An incident report is a document that describes an accident or incident that deviates from safe nursing standards. Nurses want to exercise utmost care with their work, but accidents do happen and when they do, an incident report needs to be filed. Some incidents requiring incident reports are medication errors, falls, needle stick injuries, damage to equipment, property losses, or any incident which causes harm to the patient because the nurse did not exercise reasonable care.
This report is made to describe the details of an incident, to point out risks, and to contribute to statistical data. It helps to prevent the recurrence of adverse events and to improve patient care. The nurse involved in the situation must fill out an incident form as soon as possible, preferably within 24 hours of the event. The form must be complete, accurate and factual. All pertinent information must be included in the report.
The patient’s full name, initials, and hospital identification number must be written. The nurse also needs to specify the date, time and the place where the incident happened. Only straight facts are to be described in the report. The nurse must be careful not to put blame or draw any conclusions about the incident. Incident reports should be devoid of opinion and bias. The nurse should just describe the incident as it happened.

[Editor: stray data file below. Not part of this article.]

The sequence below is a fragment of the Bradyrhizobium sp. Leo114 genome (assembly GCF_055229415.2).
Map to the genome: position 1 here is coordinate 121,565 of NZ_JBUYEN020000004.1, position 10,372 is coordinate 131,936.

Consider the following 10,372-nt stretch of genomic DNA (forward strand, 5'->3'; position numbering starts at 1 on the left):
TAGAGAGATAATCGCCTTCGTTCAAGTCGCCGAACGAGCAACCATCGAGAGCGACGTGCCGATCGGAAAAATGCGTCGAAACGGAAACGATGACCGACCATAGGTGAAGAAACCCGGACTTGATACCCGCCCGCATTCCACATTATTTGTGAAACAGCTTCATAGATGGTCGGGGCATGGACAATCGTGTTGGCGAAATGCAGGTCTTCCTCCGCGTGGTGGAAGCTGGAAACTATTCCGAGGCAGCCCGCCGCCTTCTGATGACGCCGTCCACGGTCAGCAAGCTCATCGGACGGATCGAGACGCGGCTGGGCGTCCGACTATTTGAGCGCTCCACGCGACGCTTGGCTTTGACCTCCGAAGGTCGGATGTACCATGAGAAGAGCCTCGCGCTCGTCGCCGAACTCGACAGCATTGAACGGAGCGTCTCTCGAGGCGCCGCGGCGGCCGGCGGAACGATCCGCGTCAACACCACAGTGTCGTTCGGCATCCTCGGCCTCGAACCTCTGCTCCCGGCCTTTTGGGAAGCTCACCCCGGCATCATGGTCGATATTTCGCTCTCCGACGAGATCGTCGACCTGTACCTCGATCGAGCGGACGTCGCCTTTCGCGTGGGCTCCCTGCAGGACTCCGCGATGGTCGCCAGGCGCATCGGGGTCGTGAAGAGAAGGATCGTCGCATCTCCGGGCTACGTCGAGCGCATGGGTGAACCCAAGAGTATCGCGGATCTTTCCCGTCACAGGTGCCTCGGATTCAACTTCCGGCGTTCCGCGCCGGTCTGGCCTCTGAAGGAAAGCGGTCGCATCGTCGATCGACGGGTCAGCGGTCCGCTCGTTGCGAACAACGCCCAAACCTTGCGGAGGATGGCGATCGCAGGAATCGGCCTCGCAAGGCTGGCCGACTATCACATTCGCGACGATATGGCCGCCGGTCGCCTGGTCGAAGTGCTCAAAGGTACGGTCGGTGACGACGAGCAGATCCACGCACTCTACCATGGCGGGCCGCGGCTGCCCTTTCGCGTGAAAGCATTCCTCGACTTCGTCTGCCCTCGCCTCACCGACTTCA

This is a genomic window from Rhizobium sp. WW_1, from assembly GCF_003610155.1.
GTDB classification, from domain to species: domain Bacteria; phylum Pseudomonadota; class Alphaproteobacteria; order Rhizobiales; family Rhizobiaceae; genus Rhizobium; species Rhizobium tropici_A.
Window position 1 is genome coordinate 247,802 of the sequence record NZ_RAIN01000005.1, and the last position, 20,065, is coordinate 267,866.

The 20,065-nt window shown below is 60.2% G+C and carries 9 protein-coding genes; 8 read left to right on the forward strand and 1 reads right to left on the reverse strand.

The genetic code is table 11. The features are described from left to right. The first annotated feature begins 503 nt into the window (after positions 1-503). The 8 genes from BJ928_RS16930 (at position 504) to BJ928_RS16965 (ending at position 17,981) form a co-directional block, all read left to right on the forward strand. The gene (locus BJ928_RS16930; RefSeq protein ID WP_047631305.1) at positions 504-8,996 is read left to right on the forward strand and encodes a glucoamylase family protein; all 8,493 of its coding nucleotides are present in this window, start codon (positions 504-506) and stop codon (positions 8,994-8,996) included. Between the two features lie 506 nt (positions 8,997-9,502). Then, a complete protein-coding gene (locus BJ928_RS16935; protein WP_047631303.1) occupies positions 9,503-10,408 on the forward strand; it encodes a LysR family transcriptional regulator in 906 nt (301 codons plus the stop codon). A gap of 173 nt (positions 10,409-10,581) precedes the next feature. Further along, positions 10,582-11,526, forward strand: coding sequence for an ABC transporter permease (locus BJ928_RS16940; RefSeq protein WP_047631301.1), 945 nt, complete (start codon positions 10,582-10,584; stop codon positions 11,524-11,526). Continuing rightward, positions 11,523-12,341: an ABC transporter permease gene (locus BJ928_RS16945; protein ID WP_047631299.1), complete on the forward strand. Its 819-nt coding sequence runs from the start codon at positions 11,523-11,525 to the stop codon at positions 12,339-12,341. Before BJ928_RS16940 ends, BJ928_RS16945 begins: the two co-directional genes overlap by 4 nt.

All witnesses and all those involved in the incident must be identified. Any equipment used during the situation must have its identification code listed as well. The same goes for any drug administered, information about its exact name, form, dosage, and lot numbers or product IDs should be specified.
Any related event or circumstance should also be written. These can put an incident in proper context and will help explain why the incident happened. For example, another patient went into cardiac arrest and took the nurse’s attention away from a patient who fell because she was not immediately assisted.
The nurse should not place or make a copy of the incident report, nor make any reference about the form in the patient’s medical record. Instead, the nurse should make a complete and separate entry regarding the incident in the patient’s chart.
Incident reports are reviewed by nurse supervisors or managers, or sometimes by a panel who will decide on whether to investigate further. The nurse may be required to explain how the incident happened, how it could have been avoided, and what recommendations can be considered. While establishing liability and enforcing punishment of the nurse is not the main goal of the incident report, it can form part of a case of malpractice or negligence against the nurse brought by the patient’s family. In this case, the nurse should seek assistance from the facility or legal counsel.
If an accident occurs, the nurse should assess the client for any injury. Completing the incident report is the next thing to do. Even as this may seem to expose the nurse’s mistake to his or her disadvantage, it is actually designed to protect all those involved: the patient, the nurse, and the facility. Work guidelines on accidents are not meant to establish liability but rather to create precautions so that accidents will be minimized. Safe nursing practice is therefore maintained partly by filing an incident report.